I felt so much sympathy for our heroine Mary Langton. As much as she longed for love, and as much as she hoped that Barnabas Horton would provide that love, her life was not easy. She tends to Barnabas's two sons- will they ever fully accept her as Mother? She adores her husband, and wonders if there is room for her amidst his devotion to his first wife. And then she leaves all that is familiar to her for a land of new dreams and new heartaches.
Rebecca conveys a good, solid sense of place and time in her prose, and I could picture so many of the events. Whether she was writing about Barnabas's bakery in England or the weeks spent at sea or the perils of Colonial American life, the scenes are detailed and rich.
I will most surely be looking for the upcoming volumes of The Southold Chronicles!
Thank you Revell for my review copy!
When Rebecca DeMarino traveled to Horton Point, Long Island, with her mother, Helen Jean Horton Worley, in 1999, passions collided: her love of faith, family, travel, history, and writing. Rebecca's debut novel, A PLACE IN HIS HEART, is a historical romance based on Mary and Barnabas Horton, Rebecca’s ninth great-grandparents. Set in 1600’s Southold, Long Island, book one of The Southold Chronicles will be released by Revell in June, 2014. She lives in the Pacific Northwest and when not writing, she enjoys family and genealogy, travel, reading, running, baking and gardening. Rebecca is represented by Greg Johnson of WordServe Literary Agency.
First I have to say that Treat Yourself is loaded with great photography. From the moonpies on the front cover to the thick fig-newtons to the oh-so-fancy samoas and the chewy chocolate caramel Twix bars, almost every recipe has a photo that convinces me to try it.
I like that the recipes are photographed in various stages of completion... I think I'd be snacking the whole time I was cooking, and I think I'd be in good company! :)
Treat Yourself is a cookbook with 70 recipes for home-made versions of favorite commercial snacks.
This book is divided into seven sections.
1. Classic Cookies, such as Thin Mints, Graham Crackers, Windmills and Chips Ahoy!
2. Sandwhich Cookies, like Nutter Butters (with the right shape!), Oreos, and Oatmeal Cream Pies.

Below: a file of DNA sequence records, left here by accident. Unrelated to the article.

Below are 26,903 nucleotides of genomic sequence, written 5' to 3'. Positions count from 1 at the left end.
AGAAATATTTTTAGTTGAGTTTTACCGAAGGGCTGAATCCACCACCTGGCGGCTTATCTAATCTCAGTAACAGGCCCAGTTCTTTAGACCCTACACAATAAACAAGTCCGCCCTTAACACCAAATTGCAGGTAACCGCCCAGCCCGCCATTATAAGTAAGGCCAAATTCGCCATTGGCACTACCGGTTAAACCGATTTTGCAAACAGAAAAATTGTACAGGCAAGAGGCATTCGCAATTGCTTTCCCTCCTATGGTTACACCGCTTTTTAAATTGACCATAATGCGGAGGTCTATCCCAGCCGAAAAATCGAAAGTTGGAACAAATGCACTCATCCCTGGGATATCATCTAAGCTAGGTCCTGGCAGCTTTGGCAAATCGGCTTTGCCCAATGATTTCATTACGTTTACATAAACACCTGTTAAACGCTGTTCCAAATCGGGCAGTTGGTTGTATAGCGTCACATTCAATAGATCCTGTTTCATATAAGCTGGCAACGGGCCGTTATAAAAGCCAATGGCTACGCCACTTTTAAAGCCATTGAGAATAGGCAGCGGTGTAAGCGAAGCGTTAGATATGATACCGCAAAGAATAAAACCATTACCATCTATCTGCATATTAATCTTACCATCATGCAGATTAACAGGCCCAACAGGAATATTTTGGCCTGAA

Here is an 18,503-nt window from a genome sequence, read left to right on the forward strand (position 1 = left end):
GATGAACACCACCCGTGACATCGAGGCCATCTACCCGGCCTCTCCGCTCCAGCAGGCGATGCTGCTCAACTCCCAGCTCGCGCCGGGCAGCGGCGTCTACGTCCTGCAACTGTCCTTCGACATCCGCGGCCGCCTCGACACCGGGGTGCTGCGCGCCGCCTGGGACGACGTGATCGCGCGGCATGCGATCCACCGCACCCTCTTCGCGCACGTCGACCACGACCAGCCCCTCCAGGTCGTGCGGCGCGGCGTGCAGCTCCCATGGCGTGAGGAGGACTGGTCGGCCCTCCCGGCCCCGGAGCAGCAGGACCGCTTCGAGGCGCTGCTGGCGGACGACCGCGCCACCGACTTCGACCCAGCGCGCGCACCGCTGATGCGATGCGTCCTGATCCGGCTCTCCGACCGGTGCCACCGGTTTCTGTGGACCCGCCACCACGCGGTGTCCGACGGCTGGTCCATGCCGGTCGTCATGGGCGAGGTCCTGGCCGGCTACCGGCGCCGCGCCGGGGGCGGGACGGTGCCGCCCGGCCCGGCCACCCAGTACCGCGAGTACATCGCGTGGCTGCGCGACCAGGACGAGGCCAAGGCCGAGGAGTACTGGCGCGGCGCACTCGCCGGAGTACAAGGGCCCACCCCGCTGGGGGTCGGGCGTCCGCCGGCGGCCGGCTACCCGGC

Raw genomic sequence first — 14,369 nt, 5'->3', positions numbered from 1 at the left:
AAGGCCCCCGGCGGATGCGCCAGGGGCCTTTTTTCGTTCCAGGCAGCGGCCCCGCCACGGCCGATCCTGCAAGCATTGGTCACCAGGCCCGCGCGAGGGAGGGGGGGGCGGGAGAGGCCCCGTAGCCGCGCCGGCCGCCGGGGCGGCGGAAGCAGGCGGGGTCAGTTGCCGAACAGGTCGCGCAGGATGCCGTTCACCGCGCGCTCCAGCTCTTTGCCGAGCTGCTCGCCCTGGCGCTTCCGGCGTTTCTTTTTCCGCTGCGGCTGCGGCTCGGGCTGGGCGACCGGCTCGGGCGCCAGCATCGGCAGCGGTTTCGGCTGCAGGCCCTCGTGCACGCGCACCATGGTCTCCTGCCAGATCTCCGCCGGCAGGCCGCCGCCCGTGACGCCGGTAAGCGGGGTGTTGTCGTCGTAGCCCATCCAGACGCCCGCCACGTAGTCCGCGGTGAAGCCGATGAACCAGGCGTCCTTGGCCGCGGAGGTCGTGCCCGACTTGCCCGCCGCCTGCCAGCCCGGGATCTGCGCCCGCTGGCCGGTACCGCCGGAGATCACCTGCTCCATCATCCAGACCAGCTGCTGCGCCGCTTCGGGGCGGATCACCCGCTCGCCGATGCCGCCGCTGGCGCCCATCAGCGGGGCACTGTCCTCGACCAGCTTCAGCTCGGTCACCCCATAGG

3. Snack Cakes, such as Zebra Cake and Coffee Cake. Honey buns and Sno-Balls are also included here.
4. Fruity Treats and Filled Things, like Lemon Mini Pies and those awesome looking DIY Fig Newtons.
5. Savory Snacks, such as Soft Pretzels and Pizza Pockets.
6. Candy.... think home-made Mounds Joys, and Peanut Paydays.
7. Frozen Treats, like Ice Cream Sandwich and Orange Creamsicle and Strawberry Shortcake Ice Cream Treats.
Obviously, this isn't a "health food" cookbook, but it isn't unhealthy either. Think of all the chemical stabilizers, preservatives, and artificial flavors you'll be avoiding by fixing these snacks at home.
Interspersed throughout the delectable desserts are Jennifer's very fun and often comic memories about growing up with these snack foods, as well as tips on preparation and presentation. Even if you only make ten recipes out of this book, and you keep it on your cookbook shelf and surprise friends and family every few months with a new version of an old snack, I think Treat Yourself would be a trip down memory lane.
(I showed it to a 60 year old friend of mine and he recognized almost everything in here!)
So... here's to treats. Our memories of them, and the hours of the future spent creating them.
Thank you Blogging for Books for my review copy!
Thursday, June 12, 2014
I'm thinking this will be my favorite-ever Karen Kingsbury book. Karen has applied her steady-paced, heart-tugging storytelling to Gospel history.
In this book, she focuses on Jesus' earthly family: Joseph, the man who raised him. Mary, the girl who gave birth to the fulfillment of Prophecy. James, his brother who struggled. John the Baptist, his cousin who prepared the way for him. His Aunt Elizabeth and his Uncle Zechariah, who were waiting, and working and hoping.
Karen's writing sparked my imagination. I could picture the scenes as they unfolded. Zechariah, struck dumb in a temple room saturated with incense and awe. Mary watching an old man cradle her baby and proclaim that he can now die, for he has seen his salvation. John The Baptist's entry into Truest Life by the blade of a decapitating sword. James, finding out that his brother is God. Mary, trying to soothe the wounds on her Son's dead body, preparing Him for burial in a donated tomb.